How long have you been at Namdeb and in what roles?
I have been with De Beers Group now for 28 years, the last 27 at Namdeb. I started at Koffiefontein Mine in 1989 to 1991 as Engineering Foreman and also completed my Government Certificate of Competency for Mechanical and Electrical Engineers towards the end of my time there.
Since then, I have held various engineering and management positions, including the role of Head of Safety and Sustainability, and my current job is Mine Manager for our Orange River Mines.
What exactly does your current role involve?
I take full responsibility for all the active mines and people we have along the Orange River in Namibia. I have production targets and have to ensure we meet them in a
What do you like most about your job?
What I love most is the motivating of people to become better in their jobs and to show them that no individual is better than the team. Happy and contented people perform better. I take great satisfaction from helping to make people successful.
What are the main challenges?
Our main challenge is the current economic stagnation, which has an impact on the mines as well. Also, Orange River Mines work around the clock, 365 days a year. This system poses communication challenges as you have weekly new shifts.
What changes have you introduced?
I am a believer in honest communication with all my team. One change I made is that, once a week, all available members get together in the hostel, where the team members stay when on duty, for a safety and general communication meeting. Members are encouraged to ask questions and we sometimes have robust conversations.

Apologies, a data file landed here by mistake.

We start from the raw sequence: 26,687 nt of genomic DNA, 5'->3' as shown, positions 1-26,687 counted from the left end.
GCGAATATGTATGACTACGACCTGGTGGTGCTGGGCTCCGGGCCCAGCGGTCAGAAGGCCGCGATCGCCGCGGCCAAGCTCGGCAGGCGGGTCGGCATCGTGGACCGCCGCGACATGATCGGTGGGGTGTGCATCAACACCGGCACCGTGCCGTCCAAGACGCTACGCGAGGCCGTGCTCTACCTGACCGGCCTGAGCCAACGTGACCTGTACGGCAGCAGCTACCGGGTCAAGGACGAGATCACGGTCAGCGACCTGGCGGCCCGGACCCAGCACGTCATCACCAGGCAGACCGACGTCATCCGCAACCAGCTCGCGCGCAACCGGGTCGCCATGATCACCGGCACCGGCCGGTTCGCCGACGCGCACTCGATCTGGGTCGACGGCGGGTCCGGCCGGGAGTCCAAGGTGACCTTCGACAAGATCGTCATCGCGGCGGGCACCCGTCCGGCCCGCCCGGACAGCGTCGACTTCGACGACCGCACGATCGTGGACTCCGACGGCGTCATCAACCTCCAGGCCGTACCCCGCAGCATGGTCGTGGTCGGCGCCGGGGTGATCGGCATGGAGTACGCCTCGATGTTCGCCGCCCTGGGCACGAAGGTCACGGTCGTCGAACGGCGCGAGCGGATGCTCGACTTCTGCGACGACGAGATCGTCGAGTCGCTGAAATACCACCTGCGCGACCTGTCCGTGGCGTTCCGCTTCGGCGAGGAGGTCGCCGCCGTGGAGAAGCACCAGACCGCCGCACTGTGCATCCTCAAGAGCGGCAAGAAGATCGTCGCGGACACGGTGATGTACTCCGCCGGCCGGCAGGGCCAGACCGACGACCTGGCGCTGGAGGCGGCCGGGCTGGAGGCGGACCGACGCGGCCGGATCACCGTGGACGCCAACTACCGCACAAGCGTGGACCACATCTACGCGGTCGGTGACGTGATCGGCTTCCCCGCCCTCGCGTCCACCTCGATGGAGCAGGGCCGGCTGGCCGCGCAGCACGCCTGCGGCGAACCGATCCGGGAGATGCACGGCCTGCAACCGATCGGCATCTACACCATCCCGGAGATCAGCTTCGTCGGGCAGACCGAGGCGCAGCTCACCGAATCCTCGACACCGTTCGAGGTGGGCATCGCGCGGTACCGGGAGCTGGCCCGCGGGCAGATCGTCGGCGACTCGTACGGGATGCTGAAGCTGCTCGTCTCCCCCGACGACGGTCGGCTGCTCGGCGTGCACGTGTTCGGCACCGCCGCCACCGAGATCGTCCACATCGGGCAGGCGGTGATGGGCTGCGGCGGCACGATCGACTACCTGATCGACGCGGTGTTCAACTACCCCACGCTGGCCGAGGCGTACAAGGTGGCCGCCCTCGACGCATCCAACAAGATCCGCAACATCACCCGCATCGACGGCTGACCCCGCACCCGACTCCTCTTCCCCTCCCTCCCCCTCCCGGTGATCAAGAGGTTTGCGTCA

We also run successful Action Centres. An Action Centre is a room where key team members get together for a few minutes before their shift starts to discuss the previous shift and the next one. It is important that members feel their contribution is valued. My door is always open for the individual with a personal problem and, even if I cannot assist, I still take the time to listen. I have introduced several small things to make life more comfortable for the people staying in the hostel – proper wifi, new sewage treatment and water purification plants and the revamping of the rooms and ablution blocks, which were not in a good state. I have also arranged for the fixing and replacing of the air conditioners in the rooms. It gets up to 50 degrees Celsius in summer here.
You have been given an award by the Mineworkers Union of Namibia on behalf of the mine employees for being an exemplary leader: what do you think is the key to your successful leadership?
I believe that life is about relationships. How do you build relationships? One at a time. People want to be listened to and they don’t always want you to come up with a solution. Just by listening, people sometimes come up with their own solutions. The key lies in listening and showing genuine interest. Sometimes, addressing small issues for people delivers great results. You build trust and integrity by doing what you say you will do. It is very important that you make time for individuals. I will always try to make a positive difference in other people’s lives. In the end, this brings success to all of us, including the company. I am also not shy to apologise to people when I make a mistake. Nobody wants perfect leaders; we are all just human beings. People must not even have the perception that you are arrogant.
What do you enjoy doing when you are not at work?
I am a part-time farmer currently and will retire in 2018 to become a full-time farmer. My farm is located in the eastern Kalahari part of southern Namibia and is 3,300 hectares. I farm with sheep, cattle and goats. I will also try my hand at small-scale vegetable and crop farming.